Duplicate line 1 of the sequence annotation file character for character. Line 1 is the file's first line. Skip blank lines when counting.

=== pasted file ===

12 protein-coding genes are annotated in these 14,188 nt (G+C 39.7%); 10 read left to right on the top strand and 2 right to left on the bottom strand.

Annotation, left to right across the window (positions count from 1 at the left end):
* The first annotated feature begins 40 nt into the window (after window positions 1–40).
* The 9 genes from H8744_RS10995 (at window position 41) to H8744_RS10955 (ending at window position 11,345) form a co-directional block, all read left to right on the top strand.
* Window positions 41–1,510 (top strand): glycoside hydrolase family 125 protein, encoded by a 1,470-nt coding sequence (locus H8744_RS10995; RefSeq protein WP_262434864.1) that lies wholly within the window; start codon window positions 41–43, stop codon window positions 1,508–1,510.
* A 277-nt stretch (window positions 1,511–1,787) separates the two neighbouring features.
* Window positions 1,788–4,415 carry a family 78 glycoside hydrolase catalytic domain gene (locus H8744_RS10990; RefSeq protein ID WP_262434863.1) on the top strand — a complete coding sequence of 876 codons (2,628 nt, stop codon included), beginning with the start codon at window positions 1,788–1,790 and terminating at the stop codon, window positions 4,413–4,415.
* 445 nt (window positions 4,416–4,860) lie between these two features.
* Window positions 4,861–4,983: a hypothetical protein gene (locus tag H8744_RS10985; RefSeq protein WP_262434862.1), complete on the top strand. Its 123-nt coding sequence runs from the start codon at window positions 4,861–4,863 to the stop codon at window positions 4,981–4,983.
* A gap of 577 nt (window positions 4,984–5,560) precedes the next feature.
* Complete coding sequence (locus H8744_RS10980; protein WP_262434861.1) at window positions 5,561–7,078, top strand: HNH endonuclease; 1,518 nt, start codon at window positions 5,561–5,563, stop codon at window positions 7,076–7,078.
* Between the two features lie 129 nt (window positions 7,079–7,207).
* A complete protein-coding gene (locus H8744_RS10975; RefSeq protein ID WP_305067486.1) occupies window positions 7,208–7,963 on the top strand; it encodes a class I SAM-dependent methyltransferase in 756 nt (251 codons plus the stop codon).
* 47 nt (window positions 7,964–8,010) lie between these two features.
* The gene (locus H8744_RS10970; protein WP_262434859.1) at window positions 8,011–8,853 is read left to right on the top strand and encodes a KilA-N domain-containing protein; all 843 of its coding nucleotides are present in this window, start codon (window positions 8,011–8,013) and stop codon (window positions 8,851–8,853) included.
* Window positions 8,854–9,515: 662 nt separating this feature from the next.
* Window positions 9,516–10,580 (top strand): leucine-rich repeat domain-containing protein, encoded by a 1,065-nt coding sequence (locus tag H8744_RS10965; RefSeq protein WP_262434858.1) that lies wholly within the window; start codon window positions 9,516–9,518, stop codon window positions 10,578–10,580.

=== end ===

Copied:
12 protein-coding genes are annotated in these 14,188 nt (G+C 39.7%); 10 read left to right on the top strand and 2 right to left on the bottom strand.